The Best Password Managers of 2019

When it comes to selecting a password manager, it can be hard to know what’s up and down. What should you look for in a password manager, and what brands can you really trust? In this review, I picked out the best password managers of 2019 whether you’re an iPhone, Android, Mac, or Windows user, a family, or just an individual user. Let’s get started!

Best Overall Password Manager
Keeper
Keeper
Keeper

With awesome app ratings, a dark web scan, and incredibly low prices, Keeper is a great password manager for business or personal use. 

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Best Password Manager for Families
Sticky Password
Sticky Password
Sticky Password

No matter your family size, you can store all of your passwords in one vault forever for only $149.99, which will save you a ton in the long run. 

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Best Password Manager for Macs
Password Boss
Password Boss
Password Boss

Mac-users will have an easy time navigating Password Boss as its app on the Apple store has a 4.5 rating. Password Boss also boasts two-factor authentication, multi-factor authentication on iOS, and really awesome customer support. 

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Best Password Manager for Androids
LastPass
LastPass
LastPass

With an app rated 4.6 on the Google Play store, Android users will appreciate LastPass for its many features including a dark web scan and free credit monitoring for U.S addresses. 

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Best Password Manager for iPhones
RoboForm
RoboForm
RoboForm

With an Apple store rating of 4.8, iPhone users will love RoboForm for its two-factor authentication, multi-factor authentication, and its excellent customer support include live chat. 

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Best Overall Password Manager

Keeper Password Audit. Photo provided by Keeper.

Keeper

Whether you’re an iPhone, Android, or Windows user, Keeper is a great all-around option. On top of keeping track of your passwords and form information, as any password manager does, it also offers multi-factor authentication and a dark web scan to make sure your credentials aren’t floating around where they shouldn’t be. Plus, my experience importing my passwords into Keeper was by far the easiest of any of the password managers that I’ve tested. Just one click, and all my passwords were synced across all my devices. You can’t get much better than that! 

To learn more, read our full review of Keeper. 

Get Best Offer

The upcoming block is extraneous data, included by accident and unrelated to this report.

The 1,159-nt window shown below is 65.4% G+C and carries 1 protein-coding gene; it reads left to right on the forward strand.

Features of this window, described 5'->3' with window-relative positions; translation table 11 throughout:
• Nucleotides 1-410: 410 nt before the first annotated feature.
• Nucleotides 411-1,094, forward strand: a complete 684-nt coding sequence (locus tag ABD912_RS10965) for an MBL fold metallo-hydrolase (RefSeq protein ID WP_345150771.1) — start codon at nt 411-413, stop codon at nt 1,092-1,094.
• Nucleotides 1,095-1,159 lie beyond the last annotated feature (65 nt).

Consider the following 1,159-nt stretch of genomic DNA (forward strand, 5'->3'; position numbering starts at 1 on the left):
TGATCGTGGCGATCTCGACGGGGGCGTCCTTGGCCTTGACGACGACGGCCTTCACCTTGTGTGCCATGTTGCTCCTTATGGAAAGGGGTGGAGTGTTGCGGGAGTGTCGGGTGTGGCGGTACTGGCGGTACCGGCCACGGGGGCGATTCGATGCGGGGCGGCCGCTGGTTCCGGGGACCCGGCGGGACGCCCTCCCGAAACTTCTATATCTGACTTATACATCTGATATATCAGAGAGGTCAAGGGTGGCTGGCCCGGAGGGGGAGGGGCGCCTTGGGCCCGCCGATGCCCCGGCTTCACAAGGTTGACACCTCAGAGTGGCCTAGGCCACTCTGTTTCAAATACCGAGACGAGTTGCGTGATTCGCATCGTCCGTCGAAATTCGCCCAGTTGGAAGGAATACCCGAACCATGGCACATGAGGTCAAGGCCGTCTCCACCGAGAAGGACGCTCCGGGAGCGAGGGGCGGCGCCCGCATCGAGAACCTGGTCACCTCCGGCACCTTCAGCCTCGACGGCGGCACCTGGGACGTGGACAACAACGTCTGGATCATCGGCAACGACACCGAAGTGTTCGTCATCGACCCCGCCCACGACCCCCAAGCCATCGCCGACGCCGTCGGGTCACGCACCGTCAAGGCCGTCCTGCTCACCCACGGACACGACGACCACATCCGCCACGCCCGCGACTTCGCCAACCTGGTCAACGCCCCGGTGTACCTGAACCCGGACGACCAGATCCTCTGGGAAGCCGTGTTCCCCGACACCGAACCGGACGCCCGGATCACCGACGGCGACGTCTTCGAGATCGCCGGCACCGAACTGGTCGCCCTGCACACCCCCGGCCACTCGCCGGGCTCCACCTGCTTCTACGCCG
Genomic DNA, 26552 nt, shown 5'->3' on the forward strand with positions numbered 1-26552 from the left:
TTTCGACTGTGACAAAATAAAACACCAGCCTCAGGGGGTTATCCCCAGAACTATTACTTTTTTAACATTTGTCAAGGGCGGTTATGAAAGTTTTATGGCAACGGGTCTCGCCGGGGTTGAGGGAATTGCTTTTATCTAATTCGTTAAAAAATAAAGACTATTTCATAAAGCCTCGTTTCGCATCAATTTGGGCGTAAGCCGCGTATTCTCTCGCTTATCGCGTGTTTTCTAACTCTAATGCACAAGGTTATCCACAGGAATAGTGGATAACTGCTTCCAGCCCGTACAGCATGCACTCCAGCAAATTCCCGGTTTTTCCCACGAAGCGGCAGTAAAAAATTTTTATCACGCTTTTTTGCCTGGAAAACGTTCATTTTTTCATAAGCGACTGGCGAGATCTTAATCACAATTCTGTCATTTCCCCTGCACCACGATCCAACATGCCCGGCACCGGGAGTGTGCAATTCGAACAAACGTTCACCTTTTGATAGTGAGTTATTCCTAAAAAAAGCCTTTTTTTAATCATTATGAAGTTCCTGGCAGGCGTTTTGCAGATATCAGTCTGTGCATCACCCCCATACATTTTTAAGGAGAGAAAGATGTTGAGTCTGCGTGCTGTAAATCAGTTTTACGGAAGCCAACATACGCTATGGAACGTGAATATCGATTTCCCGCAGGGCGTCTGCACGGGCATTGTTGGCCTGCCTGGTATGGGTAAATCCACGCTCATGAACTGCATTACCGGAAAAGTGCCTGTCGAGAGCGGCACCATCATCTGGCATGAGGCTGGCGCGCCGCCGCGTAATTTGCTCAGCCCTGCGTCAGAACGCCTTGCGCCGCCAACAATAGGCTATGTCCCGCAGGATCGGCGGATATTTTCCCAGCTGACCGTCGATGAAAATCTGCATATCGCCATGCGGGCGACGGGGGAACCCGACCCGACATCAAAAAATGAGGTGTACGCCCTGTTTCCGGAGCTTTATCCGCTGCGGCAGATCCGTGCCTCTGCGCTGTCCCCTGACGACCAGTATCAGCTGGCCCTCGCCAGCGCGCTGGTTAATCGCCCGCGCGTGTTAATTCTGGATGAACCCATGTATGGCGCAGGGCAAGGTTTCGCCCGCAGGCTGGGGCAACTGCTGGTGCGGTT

Keeper
Keeper
Keeper

With a dark web scan, multi-factor authentication, and cloud and local storage, Keeper is an awesome password manager option. 

Best Password Manager for Families

Sticky Password Dashboard

Sticky Password

Most password managers offer monthly or yearly subscriptions, but Sticky Password isn’t like other password managers. Rather, it offers both a free version and a lifetime version for only $149.99. Now, this may seem like a lot of money to spend at once, but when you do the math, it could pay for itself in a few years. Just a flat rate and all of your passwords will be stored across all of your devices for life— to some, that could make more sense than spending $48 for a year of the service. 

Sticky Password is also a great option for the privacy-concerned. The company is based in the Czech Republic, a non-member to the Five Eyes, Nine Eyes, and 14 Eyes international surveillance alliances. That means that they’ll never be forced to hand over consumer data. Plus, as a country, the Czech Republic prohibits privacy interference for everything but hate speech, Holocaust denial, child pornography, or racist content. Basically, with Sticky Password, you can rest assured that your families’ credentials are safe in their encrypted vault. 

To learn more, read our full review of Sticky Password. 

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Sticky Password
Sticky Password
Sticky Password

Sticky Password lets you store an unlimited amount of passwords across all your devices, so you never have to forget a password again. 

Best Password Manager for Macs

Password Boss Dashboard

Password Boss

Especially if you’re a Mac user, Password Boss is a fantastic option, with a iPhone app rating of 4.5. But let’s not forget the manager itself, which lets you store an unlimited number of passwords across all of your devices. Plus, whether you use Chrome, Firefox, Safari, Opera, or Internet Explorer, you’ll be able to import passwords from your browser, saving you time.

Password Boss’ most expensive plans only cost four dollars per user per month, which isn’t going to break the bank. If you’re feeling especially frugal, they also have a free option that can store passwords on one device. Pretty, pretty, pretty good! 

Want to learn more? Read our full review of Password Boss. 

Get Best Offer
Password Boss
Password Boss
Password Boss

We appreciate Password Boss for its dark web scan, unlimited storage, and reasonable prices, including a free trial.  

Best Password Manager for Androids

LastPass Vault

LastPass

Used by two million people every single day, LastPass is one of my personal favorite password managers. It’s one of the few to offer credit monitoring completely free, plus a dark web scan through PasswordPing. It also has two and even multi-factor authentication, increasing your account security. Android users will like LastPass in particular due to its high app rating of 4.6, but it’s also not a bad choice for iPhone users, as that app has a 4.3 rating.